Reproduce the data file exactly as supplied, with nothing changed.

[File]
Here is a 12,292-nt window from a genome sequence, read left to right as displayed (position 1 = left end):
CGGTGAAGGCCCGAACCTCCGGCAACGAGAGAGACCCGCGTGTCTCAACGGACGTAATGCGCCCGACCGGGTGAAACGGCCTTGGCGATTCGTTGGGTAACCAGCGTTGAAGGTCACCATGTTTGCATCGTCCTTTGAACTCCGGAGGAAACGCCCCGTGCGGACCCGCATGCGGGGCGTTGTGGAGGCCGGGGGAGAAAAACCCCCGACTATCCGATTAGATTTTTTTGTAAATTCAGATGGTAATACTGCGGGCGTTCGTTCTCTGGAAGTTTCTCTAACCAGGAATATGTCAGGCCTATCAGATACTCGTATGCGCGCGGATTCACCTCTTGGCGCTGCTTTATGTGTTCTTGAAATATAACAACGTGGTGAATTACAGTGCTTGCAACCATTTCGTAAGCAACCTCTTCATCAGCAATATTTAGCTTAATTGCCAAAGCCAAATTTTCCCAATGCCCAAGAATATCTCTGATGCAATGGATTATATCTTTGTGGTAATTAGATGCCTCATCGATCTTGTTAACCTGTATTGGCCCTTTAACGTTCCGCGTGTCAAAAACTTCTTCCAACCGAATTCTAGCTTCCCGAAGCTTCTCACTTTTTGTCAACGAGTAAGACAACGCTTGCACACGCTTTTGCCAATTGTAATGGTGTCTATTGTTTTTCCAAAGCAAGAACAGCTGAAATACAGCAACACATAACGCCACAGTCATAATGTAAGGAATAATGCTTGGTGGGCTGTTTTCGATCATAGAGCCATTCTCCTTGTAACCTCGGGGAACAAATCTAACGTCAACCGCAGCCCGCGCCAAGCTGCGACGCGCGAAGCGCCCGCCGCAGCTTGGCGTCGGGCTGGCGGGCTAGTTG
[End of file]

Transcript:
Here is a 12,292-nt window from a genome sequence, read left to right as displayed (position 1 = left end):
CGGTGAAGGCCCGAACCTCCGGCAACGAGAGAGACCCGCGTGTCTCAACGGACGTAATGCGCCCGACCGGGTGAAACGGCCTTGGCGATTCGTTGGGTAACCAGCGTTGAAGGTCACCATGTTTGCATCGTCCTTTGAACTCCGGAGGAAACGCCCCGTGCGGACCCGCATGCGGGGCGTTGTGGAGGCCGGGGGAGAAAAACCCCCGACTATCCGATTAGATTTTTTTGTAAATTCAGATGGTAATACTGCGGGCGTTCGTTCTCTGGAAGTTTCTCTAACCAGGAATATGTCAGGCCTATCAGATACTCGTATGCGCGCGGATTCACCTCTTGGCGCTGCTTTATGTGTTCTTGAAATATAACAACGTGGTGAATTACAGTGCTTGCAACCATTTCGTAAGCAACCTCTTCATCAGCAATATTTAGCTTAATTGCCAAAGCCAAATTTTCCCAATGCCCAAGAATATCTCTGATGCAATGGATTATATCTTTGTGGTAATTAGATGCCTCATCGATCTTGTTAACCTGTATTGGCCCTTTAACGTTCCGCGTGTCAAAAACTTCTTCCAACCGAATTCTAGCTTCCCGAAGCTTCTCACTTTTTGTCAACGAGTAAGACAACGCTTGCACACGCTTTTGCCAATTGTAATGGTGTCTATTGTTTTTCCAAAGCAAGAACAGCTGAAATACAGCAACACATAACGCCACAGTCATAATGTAAGGAATAATGCTTGGTGGGCTGTTTTCGATCATAGAGCCATTCTCCTTGTAACCTCGGGGAACAAATCTAACGTCAACCGCAGCCCGCGCCAAGCTGCGACGCGCGAAGCGCCCGCCGCAGCTTGGCGTCGGGCTGGCGGGCTAGTTG